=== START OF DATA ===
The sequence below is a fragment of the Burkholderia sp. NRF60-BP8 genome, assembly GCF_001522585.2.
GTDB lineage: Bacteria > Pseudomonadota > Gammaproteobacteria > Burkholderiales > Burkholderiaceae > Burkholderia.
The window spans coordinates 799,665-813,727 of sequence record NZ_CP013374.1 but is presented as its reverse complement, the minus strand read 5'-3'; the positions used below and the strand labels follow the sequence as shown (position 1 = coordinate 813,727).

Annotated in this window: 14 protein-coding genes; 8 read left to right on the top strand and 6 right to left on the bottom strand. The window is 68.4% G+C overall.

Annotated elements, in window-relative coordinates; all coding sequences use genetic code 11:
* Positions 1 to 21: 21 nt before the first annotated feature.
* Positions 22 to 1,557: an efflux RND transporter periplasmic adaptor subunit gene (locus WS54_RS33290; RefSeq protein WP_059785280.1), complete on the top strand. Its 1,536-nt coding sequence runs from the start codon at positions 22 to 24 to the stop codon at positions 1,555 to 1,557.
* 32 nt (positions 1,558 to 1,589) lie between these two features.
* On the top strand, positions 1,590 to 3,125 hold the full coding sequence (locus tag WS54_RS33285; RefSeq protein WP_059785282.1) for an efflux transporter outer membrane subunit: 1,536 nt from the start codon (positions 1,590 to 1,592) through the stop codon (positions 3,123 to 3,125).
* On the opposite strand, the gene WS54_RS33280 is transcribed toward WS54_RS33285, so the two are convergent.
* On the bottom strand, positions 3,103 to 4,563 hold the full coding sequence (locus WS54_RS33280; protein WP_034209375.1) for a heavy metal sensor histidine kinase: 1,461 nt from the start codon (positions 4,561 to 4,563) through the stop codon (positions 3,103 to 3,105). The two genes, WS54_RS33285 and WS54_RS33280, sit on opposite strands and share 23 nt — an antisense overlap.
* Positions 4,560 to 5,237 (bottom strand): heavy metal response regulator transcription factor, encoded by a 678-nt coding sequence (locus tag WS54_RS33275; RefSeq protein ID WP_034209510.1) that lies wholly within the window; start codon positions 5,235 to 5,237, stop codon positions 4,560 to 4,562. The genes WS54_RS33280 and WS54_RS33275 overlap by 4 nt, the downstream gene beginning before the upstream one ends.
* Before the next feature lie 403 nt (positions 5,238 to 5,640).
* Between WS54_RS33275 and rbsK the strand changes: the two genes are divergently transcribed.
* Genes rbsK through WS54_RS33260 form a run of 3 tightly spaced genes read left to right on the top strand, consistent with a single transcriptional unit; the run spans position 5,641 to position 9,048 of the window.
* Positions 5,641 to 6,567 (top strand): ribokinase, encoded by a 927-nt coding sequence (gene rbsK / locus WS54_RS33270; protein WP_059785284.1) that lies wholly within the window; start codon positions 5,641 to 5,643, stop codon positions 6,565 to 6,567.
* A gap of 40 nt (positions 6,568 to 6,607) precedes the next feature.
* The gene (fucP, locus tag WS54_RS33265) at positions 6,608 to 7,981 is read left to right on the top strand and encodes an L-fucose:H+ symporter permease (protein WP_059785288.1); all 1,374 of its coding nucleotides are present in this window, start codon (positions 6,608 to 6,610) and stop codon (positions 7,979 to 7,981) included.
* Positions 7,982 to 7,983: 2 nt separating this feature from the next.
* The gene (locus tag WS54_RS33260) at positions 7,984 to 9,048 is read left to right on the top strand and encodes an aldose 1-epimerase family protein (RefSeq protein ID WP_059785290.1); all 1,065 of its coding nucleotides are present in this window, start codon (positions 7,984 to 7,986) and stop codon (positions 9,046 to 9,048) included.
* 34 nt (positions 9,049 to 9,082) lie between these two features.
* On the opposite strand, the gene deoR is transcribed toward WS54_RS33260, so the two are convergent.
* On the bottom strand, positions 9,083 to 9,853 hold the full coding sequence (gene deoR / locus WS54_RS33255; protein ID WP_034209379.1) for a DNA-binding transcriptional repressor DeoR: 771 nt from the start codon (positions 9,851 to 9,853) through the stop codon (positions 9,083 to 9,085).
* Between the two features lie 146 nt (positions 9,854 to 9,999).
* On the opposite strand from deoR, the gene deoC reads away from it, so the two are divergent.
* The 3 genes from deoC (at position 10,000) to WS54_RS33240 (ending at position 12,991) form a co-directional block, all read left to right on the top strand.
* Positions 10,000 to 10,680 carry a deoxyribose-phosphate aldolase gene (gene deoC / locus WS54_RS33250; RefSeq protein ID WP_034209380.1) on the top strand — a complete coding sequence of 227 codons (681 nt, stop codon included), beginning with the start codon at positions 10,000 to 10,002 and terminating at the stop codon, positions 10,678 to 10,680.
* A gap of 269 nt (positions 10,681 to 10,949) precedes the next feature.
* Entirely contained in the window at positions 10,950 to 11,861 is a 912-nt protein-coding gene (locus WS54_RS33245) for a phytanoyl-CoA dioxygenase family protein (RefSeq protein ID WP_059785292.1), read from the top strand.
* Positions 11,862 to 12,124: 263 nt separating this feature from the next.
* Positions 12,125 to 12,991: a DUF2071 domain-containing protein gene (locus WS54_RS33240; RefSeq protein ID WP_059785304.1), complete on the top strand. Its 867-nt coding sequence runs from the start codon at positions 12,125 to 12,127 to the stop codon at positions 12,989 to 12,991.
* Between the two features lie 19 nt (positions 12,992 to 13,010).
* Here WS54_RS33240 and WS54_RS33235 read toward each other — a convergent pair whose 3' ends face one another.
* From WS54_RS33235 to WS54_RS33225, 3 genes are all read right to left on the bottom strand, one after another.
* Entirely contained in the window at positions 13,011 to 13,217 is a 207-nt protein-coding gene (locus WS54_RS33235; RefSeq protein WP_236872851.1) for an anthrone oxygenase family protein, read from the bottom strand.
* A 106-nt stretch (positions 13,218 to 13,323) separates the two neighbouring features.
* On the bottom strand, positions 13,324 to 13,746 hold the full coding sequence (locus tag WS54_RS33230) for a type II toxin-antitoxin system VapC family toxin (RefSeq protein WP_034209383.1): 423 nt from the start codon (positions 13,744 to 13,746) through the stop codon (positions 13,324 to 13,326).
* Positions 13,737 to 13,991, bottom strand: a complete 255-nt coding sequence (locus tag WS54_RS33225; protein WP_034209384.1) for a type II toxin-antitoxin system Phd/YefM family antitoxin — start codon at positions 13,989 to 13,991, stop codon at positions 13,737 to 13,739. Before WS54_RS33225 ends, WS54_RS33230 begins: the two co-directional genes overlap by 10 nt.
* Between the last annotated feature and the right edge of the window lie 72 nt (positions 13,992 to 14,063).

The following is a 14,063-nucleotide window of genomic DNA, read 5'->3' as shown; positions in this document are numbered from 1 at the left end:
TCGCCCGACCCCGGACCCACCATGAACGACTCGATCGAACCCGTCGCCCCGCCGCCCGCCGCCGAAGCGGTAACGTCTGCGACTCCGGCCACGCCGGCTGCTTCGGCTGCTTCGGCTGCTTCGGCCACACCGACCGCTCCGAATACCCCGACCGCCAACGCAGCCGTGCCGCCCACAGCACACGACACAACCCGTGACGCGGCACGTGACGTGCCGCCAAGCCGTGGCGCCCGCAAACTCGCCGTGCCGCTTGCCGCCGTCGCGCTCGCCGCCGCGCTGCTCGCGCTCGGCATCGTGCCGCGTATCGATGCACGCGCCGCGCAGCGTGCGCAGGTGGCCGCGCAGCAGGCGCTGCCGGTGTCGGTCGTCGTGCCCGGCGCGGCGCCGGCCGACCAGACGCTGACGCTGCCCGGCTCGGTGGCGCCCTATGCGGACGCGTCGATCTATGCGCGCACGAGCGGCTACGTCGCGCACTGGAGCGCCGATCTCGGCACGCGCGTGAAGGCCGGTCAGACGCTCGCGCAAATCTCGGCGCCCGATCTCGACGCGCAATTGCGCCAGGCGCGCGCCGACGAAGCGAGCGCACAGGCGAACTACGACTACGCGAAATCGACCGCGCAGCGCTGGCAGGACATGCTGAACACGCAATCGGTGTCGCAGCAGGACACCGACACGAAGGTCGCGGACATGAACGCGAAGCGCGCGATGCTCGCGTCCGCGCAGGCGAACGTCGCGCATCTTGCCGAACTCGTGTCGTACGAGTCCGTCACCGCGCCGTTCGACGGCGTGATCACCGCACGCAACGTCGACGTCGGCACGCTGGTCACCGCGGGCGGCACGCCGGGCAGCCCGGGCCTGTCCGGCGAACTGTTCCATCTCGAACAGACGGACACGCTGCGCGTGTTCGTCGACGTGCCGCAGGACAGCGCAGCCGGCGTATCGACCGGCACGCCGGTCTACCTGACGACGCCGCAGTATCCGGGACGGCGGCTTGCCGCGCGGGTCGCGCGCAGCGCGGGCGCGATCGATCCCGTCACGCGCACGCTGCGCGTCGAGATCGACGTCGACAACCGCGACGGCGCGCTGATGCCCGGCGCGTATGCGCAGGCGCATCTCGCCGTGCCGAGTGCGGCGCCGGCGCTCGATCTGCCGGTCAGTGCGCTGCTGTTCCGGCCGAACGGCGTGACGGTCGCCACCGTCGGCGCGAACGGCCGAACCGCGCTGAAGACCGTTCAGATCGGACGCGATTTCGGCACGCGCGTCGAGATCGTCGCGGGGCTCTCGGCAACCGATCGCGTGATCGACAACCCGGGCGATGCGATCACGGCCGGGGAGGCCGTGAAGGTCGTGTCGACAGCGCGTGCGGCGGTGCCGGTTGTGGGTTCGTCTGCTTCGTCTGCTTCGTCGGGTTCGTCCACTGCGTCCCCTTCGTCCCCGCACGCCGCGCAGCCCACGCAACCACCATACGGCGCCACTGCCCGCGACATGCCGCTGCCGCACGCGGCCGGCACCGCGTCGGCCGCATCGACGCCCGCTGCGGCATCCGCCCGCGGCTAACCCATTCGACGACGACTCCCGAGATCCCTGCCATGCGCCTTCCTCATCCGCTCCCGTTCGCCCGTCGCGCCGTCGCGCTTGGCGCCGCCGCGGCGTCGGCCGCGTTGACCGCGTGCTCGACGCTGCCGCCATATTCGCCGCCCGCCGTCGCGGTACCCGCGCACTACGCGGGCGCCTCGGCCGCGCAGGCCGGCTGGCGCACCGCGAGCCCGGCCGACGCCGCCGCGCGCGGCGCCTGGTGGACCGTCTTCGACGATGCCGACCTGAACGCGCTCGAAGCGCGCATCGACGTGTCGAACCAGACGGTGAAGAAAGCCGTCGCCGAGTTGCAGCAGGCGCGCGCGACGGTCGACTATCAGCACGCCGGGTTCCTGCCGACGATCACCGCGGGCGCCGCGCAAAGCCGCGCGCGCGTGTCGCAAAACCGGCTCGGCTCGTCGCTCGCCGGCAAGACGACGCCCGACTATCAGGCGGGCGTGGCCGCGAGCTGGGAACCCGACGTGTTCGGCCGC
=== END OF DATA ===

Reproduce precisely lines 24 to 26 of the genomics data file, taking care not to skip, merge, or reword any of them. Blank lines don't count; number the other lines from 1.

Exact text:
* Between the two features lie 146 nt (positions 9,854 to 9,999).
* On the opposite strand from deoR, the gene deoC reads away from it, so the two are divergent.
* The 3 genes from deoC (at position 10,000) to WS54_RS33240 (ending at position 12,991) form a co-directional block, all read left to right on the top strand.